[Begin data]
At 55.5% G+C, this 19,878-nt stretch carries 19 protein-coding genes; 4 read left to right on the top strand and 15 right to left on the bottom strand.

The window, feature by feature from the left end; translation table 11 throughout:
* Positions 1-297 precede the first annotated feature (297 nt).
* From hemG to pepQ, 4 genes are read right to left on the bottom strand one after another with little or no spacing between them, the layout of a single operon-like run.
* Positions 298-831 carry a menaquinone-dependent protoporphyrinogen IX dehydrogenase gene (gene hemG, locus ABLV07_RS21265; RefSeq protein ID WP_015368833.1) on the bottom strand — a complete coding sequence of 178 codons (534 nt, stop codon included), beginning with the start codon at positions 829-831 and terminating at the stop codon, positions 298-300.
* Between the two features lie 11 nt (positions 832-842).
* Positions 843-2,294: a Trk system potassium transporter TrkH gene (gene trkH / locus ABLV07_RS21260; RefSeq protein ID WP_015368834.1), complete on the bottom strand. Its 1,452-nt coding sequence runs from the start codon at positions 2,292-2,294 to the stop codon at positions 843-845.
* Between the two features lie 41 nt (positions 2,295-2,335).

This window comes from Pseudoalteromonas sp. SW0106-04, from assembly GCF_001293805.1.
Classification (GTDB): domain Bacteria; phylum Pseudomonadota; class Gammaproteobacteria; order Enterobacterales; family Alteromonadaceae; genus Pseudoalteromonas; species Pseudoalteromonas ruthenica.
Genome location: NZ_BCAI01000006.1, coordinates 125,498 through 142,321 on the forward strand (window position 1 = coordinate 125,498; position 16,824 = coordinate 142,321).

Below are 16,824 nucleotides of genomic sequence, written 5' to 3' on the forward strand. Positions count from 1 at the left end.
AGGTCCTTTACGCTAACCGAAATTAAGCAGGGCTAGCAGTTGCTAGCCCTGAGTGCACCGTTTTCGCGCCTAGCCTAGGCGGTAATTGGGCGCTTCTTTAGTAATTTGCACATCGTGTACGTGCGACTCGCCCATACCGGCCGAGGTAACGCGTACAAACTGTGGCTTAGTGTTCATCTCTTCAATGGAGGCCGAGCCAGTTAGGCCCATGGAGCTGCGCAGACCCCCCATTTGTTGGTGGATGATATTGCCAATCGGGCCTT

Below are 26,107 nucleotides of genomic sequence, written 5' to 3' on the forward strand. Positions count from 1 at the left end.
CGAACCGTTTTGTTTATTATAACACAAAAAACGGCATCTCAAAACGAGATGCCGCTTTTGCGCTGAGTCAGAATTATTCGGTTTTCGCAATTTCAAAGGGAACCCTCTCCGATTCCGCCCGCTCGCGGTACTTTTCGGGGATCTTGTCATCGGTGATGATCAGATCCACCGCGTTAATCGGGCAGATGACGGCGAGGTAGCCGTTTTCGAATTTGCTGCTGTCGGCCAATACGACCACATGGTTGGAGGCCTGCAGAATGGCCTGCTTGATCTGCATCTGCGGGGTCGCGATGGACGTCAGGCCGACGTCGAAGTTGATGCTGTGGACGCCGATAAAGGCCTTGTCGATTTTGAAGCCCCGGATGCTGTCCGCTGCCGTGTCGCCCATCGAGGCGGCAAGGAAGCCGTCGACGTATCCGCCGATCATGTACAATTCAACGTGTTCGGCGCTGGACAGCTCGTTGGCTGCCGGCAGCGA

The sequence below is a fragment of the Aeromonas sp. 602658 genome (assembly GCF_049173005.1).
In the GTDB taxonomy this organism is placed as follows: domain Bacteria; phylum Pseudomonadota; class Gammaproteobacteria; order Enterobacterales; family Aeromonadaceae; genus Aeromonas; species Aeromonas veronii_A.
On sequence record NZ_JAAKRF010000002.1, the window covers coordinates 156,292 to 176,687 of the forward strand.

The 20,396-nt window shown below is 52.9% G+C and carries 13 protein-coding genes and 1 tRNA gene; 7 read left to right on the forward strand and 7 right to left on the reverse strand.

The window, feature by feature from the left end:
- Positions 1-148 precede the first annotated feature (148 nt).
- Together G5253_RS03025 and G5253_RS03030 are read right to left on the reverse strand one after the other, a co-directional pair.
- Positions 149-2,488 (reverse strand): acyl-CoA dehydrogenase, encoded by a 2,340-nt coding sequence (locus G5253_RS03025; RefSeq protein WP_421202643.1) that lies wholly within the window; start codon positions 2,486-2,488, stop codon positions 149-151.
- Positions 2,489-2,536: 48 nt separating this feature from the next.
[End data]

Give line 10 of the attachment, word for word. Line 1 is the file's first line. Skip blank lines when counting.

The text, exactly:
Classification (GTDB): domain Bacteria; phylum Pseudomonadota; class Gammaproteobacteria; order Enterobacterales; family Alteromonadaceae; genus Pseudoalteromonas; species Pseudoalteromonas ruthenica.